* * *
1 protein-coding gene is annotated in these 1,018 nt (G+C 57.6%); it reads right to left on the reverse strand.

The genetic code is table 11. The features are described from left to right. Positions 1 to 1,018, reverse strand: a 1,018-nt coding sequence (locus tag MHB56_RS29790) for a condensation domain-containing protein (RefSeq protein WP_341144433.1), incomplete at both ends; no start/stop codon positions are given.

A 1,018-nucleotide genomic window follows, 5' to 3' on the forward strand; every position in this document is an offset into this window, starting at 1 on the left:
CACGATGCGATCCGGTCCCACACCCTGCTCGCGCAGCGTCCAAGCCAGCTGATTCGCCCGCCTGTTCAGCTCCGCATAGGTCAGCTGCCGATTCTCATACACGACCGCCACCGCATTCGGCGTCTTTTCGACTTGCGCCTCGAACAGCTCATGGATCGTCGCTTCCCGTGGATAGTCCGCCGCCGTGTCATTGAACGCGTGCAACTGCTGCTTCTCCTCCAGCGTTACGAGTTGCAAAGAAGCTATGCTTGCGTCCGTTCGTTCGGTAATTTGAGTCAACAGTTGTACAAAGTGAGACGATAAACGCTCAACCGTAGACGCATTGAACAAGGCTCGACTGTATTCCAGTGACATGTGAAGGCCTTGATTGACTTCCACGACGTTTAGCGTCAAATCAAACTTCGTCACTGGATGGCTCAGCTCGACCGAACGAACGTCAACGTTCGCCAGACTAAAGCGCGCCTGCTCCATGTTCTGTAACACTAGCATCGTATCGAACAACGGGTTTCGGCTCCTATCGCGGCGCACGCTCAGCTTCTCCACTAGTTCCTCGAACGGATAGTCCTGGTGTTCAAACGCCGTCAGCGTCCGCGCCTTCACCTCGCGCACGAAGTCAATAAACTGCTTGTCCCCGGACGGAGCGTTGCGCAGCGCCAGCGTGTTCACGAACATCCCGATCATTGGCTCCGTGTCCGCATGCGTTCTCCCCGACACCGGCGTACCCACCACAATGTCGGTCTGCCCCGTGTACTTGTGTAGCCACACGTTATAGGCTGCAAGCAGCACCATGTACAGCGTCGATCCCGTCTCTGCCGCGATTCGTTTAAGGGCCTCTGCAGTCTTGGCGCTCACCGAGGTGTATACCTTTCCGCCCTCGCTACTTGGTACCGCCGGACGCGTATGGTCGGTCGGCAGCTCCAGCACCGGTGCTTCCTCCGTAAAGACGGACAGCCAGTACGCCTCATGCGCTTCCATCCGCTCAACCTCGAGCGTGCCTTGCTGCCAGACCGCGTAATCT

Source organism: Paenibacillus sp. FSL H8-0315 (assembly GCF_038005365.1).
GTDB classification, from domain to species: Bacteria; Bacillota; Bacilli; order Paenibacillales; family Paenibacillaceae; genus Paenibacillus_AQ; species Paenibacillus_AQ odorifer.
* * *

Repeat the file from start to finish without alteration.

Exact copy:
1 protein-coding gene is annotated in these 1,018 nt (G+C 57.6%); it reads right to left on the reverse strand.

The genetic code is table 11. The features are described from left to right. Positions 1 to 1,018, reverse strand: a 1,018-nt coding sequence (locus tag MHB56_RS29790) for a condensation domain-containing protein (RefSeq protein WP_341144433.1), incomplete at both ends; no start/stop codon positions are given.

A 1,018-nucleotide genomic window follows, 5' to 3' on the forward strand; every position in this document is an offset into this window, starting at 1 on the left:
CACGATGCGATCCGGTCCCACACCCTGCTCGCGCAGCGTCCAAGCCAGCTGATTCGCCCGCCTGTTCAGCTCCGCATAGGTCAGCTGCCGATTCTCATACACGACCGCCACCGCATTCGGCGTCTTTTCGACTTGCGCCTCGAACAGCTCATGGATCGTCGCTTCCCGTGGATAGTCCGCCGCCGTGTCATTGAACGCGTGCAACTGCTGCTTCTCCTCCAGCGTTACGAGTTGCAAAGAAGCTATGCTTGCGTCCGTTCGTTCGGTAATTTGAGTCAACAGTTGTACAAAGTGAGACGATAAACGCTCAACCGTAGACGCATTGAACAAGGCTCGACTGTATTCCAGTGACATGTGAAGGCCTTGATTGACTTCCACGACGTTTAGCGTCAAATCAAACTTCGTCACTGGATGGCTCAGCTCGACCGAACGAACGTCAACGTTCGCCAGACTAAAGCGCGCCTGCTCCATGTTCTGTAACACTAGCATCGTATCGAACAACGGGTTTCGGCTCCTATCGCGGCGCACGCTCAGCTTCTCCACTAGTTCCTCGAACGGATAGTCCTGGTGTTCAAACGCCGTCAGCGTCCGCGCCTTCACCTCGCGCACGAAGTCAATAAACTGCTTGTCCCCGGACGGAGCGTTGCGCAGCGCCAGCGTGTTCACGAACATCCCGATCATTGGCTCCGTGTCCGCATGCGTTCTCCCCGACACCGGCGTACCCACCACAATGTCGGTCTGCCCCGTGTACTTGTGTAGCCACACGTTATAGGCTGCAAGCAGCACCATGTACAGCGTCGATCCCGTCTCTGCCGCGATTCGTTTAAGGGCCTCTGCAGTCTTGGCGCTCACCGAGGTGTATACCTTTCCGCCCTCGCTACTTGGTACCGCCGGACGCGTATGGTCGGTCGGCAGCTCCAGCACCGGTGCTTCCTCCGTAAAGACGGACAGCCAGTACGCCTCATGCGCTTCCATCCGCTCAACCTCGAGCGTGCCTTGCTGCCAGACCGCGTAATCT

Source organism: Paenibacillus sp. FSL H8-0315 (assembly GCF_038005365.1).
GTDB classification, from domain to species: Bacteria; Bacillota; Bacilli; order Paenibacillales; family Paenibacillaceae; genus Paenibacillus_AQ; species Paenibacillus_AQ odorifer.